You really, really need to brush up. Your understanding of the Fed and econ in general is not up to snuff.
ETA: Start here:

This is better suited to Great Debates than GQ.

General Questions Moderator

As others have noted, no gold is involved. A dollar is worth a dollar and nothing else. Basically, a dollar is backed up by the promise that the United States economy is good for it. You’ll accept a dollar when people offer it you because you have reasonable certainty that other people will accept it in the future when you offer it to them. And this system works - people in other countries, who have no legal requirement to do so (and are even legally forbidden to do so in some cases), accept dollars because they believe in their ongoing value.

Yeah, it looks like I’m going to have to do that. Thanks for the info yall.

“Inflation = increase in money supply” is a definition used by the pro-fixed-money-supply crowd.

However, the vast majority of the world uses a much more useful definition, which is an overall increase in prices (and sometimes, an overall increase in prices that’s not due to an external force such as oil prices rising due to supply restrictions).

The money supply needs to grow and shrink with the size of the economy. If it’s very far out of whack from that, it rewards behavior that’s not economically productive. (That in turn tends to cause the economy to shrink, which exacerbates inflation, but tends to stall deflation. Thus, we don’t see a lot of long periods of deflation.)

Very few countries use the US dollar as their currency or as a backing to their own. Panama used the US dollar when I was there; perhaps it’s changed, but that’s fairly unusual (and due to the Panama Canal, which was US possession at the time.) New Zealand sets a rate of conversion between $US and $NZ, so the NZ dollar is pegged to the US, but not backed by it. Many countries (e.g., China) buy large amounts of US Treasury instruments as an investment, but not to “back their currencies”. Most currencies are fiat currencies, as mentioned above. They have no intrinsic values; each is backed up only by the stability of the issuing government, its fiscal policy, and its national economy.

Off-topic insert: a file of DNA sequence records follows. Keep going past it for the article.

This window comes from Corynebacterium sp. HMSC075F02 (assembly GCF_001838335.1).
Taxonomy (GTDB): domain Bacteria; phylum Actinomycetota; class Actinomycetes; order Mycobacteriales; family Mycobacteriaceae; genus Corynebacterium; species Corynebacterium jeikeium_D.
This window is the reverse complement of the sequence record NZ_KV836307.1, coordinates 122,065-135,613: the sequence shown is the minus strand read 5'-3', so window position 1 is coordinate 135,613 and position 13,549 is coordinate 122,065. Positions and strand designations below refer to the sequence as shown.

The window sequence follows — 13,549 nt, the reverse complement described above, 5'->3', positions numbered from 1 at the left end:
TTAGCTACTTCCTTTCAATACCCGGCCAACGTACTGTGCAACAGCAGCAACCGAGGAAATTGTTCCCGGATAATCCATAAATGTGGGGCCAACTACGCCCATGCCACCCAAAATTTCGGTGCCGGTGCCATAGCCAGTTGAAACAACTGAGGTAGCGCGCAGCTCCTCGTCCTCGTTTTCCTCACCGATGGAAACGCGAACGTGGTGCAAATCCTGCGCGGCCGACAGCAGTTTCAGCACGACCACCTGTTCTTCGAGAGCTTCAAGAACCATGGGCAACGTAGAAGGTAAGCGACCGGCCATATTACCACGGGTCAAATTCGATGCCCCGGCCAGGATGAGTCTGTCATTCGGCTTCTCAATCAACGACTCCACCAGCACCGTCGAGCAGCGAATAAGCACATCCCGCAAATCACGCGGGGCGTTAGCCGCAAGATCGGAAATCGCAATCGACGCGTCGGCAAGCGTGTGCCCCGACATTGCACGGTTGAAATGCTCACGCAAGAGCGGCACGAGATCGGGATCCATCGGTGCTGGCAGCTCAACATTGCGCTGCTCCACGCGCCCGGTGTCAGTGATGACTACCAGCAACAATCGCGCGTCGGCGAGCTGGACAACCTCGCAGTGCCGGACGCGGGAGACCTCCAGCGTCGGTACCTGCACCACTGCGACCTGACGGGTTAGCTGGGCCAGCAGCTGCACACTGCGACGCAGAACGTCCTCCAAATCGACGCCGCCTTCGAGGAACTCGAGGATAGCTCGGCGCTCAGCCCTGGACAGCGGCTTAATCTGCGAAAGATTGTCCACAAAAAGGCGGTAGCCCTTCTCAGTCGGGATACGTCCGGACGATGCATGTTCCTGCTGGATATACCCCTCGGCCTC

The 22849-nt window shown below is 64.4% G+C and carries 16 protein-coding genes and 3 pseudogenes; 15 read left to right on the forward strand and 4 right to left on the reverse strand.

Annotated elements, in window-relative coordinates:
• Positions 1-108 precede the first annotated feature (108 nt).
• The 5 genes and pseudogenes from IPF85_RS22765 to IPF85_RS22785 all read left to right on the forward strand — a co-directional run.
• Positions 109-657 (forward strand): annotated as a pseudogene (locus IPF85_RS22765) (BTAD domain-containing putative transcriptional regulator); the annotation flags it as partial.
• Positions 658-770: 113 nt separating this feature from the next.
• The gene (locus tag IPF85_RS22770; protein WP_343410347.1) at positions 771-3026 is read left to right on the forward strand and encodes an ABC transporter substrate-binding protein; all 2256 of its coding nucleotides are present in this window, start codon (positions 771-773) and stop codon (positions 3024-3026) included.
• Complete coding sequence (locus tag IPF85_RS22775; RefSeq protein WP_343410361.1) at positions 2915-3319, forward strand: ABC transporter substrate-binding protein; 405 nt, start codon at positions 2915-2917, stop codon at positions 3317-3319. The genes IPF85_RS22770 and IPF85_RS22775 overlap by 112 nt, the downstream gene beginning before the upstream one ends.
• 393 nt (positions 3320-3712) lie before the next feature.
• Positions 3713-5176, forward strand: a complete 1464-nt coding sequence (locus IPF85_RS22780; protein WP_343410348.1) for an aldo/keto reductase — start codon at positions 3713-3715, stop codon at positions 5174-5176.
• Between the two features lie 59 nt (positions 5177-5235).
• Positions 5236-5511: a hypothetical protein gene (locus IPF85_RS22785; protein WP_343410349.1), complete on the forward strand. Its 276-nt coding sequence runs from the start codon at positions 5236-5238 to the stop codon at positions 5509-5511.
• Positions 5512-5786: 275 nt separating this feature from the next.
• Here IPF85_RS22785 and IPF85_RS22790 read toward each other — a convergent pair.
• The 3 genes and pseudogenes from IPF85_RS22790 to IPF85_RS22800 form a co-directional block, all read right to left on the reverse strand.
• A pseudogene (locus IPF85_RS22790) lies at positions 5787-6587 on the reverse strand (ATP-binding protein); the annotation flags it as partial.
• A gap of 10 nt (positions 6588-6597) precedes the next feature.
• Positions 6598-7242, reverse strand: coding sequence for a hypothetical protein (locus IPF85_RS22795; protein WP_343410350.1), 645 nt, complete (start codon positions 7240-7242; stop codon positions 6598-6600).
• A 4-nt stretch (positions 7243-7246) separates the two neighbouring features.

We are always inflating our currency with our central bank as far as I know; there is an ideal inflation rate for a healthy economy which the federal reserve tries to hit with various monetary policies. No inflation is not considered to be good and excessive inflation is also bad, between those two extremes is an optimal expansion of the money supply.

There are various rumblings about other countries doing things to limit their dollar exposure and find other mediums of exchange, but at the moment , as for as I know the dollar is still very strong compared to other currencies - perhaps someone on this board is knowledgeable enough to elaborate on this more than I can.

I do not think the US will experience a sudden economic collapse, however I believe the long gradual erosion of the of one segment of the economy, the middle class, will continue for a very long time.

What to do? Don’t think I really know the answer better than any else; but I would say avoid a lot of the common consumerism pitfalls like buying more house than you need, a better car than you need, spending 4 years at an expensive school when you could spend much less by going to community college the first 2 years. In my opinion the wise man avoids any keeping with the Joneses nonsense - I’ve never seen any satisfactory ROI on that.